Monthly Archives: October 2013

My thoughts on eating around the bowl

Here, it’s customary to have meals where everyone is seated around and shares from the same plate or bowl. Rice, fish and fries, whatever. Various families do it different ways. Some utensils, some hands. Some seat on the floor some sit on stools. And I’m sure there are other variations I haven’t been exposed to. Some families might not eat around the bowl at all. But from what I’ve experienced, here’s what I think:

  • It’s awesome because if you don’t like something, like an olive, you can just put it back in the middle of the bowl.
  • But sometimes what you want, like the ONE carrot they put in ceebu-jen (it’s not even a whole carrot…what do they do with the rest of it?) is one the opposite side of the bowl of you and not exactly in the middle so you can’t just reach across and cut from it….but I’ve started doing that anyway. My eyes need those carrots!!
  • You don’t have to worry about eating too much because if the plate doesn’t get finished, you’re not the only one at fault.
  • You eat way too much because the bowl usually has enough food to feed 20 people even if there is only 8 people in your family. Self-control Omolayo, self-control. But man, I could honestly just sit around the bowl and finish a whole thing of ceebu-jen myself(as long as they leave me the carrot).
  • Sometimes more people than can actually fit around the bowl are fit around the bowl anyways causing me to almost elbow little girls as I try to maneuver my corner. 
  • Overall, I really enjoy eating around the bowl. I think it’s a fun way to have meals with family and friends – and way less dishes to do once the meal is over! 
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A Day in Paradise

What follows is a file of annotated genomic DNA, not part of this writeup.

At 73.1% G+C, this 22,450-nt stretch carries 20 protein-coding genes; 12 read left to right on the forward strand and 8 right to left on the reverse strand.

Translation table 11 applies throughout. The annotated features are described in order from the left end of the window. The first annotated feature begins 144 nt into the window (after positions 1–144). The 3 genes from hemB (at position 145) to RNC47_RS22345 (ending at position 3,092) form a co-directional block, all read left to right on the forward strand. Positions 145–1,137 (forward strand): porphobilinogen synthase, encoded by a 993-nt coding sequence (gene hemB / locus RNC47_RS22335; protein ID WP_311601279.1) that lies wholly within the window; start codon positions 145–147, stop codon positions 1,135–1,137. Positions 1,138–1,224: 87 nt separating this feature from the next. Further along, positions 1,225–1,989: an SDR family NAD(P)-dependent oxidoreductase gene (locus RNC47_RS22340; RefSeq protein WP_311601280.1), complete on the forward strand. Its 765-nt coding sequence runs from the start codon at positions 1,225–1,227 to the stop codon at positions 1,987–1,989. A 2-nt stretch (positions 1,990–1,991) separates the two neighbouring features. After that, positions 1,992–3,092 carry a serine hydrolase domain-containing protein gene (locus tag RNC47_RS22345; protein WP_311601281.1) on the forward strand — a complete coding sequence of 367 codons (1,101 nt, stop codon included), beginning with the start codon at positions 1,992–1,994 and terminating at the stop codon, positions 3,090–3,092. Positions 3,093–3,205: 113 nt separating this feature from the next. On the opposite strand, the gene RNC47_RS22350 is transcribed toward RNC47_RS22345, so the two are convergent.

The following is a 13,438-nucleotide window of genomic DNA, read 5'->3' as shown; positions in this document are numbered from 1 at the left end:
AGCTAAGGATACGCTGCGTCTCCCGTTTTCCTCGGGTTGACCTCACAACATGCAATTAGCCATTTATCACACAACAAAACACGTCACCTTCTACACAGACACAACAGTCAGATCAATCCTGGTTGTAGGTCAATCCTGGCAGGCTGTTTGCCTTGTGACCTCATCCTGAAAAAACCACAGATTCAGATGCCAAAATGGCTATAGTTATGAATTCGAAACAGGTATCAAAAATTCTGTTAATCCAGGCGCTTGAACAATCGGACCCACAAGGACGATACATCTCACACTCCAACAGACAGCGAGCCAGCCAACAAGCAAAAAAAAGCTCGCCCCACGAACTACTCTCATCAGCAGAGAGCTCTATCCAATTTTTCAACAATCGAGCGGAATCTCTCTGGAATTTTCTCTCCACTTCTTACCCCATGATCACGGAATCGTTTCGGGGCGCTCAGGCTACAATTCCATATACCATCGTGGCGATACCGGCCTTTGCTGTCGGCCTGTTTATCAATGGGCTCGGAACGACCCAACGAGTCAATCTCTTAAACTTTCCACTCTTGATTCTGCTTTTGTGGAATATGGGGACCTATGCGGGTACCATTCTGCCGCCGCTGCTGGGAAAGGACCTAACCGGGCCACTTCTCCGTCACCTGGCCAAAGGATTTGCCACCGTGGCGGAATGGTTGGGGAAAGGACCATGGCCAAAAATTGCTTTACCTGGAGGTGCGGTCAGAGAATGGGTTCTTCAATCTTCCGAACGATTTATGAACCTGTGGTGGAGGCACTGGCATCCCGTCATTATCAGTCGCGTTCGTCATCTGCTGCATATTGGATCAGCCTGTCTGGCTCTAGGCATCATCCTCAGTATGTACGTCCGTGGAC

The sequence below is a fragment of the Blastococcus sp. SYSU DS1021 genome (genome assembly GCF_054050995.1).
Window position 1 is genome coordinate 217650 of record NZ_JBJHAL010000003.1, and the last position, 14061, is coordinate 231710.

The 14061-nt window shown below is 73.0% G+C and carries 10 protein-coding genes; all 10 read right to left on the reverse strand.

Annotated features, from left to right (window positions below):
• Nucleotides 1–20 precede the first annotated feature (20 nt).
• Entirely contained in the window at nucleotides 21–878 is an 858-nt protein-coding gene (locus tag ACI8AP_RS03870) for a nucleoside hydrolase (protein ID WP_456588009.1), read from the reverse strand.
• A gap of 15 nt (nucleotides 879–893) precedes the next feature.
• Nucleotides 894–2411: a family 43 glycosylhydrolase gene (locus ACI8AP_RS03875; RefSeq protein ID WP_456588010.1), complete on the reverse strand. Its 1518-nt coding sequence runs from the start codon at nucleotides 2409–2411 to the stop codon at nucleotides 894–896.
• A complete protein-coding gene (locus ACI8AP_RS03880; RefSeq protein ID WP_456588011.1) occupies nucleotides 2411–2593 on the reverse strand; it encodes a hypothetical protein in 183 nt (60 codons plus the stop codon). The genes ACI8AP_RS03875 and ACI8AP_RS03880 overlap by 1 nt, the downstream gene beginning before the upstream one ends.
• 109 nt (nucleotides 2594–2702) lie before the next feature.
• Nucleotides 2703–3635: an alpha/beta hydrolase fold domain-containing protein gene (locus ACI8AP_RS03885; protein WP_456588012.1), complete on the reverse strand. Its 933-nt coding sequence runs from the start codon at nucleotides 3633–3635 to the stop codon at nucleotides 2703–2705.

The other Saturday, Oct. 5th, a few of us went to the Iles de la Madeleine. This place was gorgeous! And absolutely worth the small hassle it took to get there. Turns out maybe you  shouldn’t rely on everything a guidebook a few years old says. But we got back and there just fine, so the adventures continue!! =)

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Senegal Top 10

My Top 5 Favorite Things about Senegal!!

  1. The food – literally could eat ceebu-jen for the rest of my life!
  2. Cool breezy evenings – the only escape from the heat
  3. Watching boys dance mbalaxx – This type of music, I honestly cannot find the beat! But it gets everyone here soooo excited!! Plus, (this is a BROAD generalization) the boys here are quite good looking…until they say something and you kind of want to hit them. So watching them preoccupied with mbalaxx is awesome! =)
  4. Being able to walk most places, and if not, take transportation for pretty cheap.
  5. Beautifully dressed people!

 

My 5 Least Favorite Things about Senegal!

  1. Flies – they’re EVERYWHERE!!
  2. Rainy days – I literally swim to class. I have to walk across streets where the water comes almost to my knees!!
  3. When people say “pst” to get my attention! – “That’s not my name!”
  4. People who laugh in a non-friendly way when you’re trying to speak Wolof…I don’t laugh at people trying to speak English!
  5. A toss-up between the heat, the car exhaust, dodging poop and the gender roles that leave sexism unacknowledged.
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Saturday night, my purse got stolen.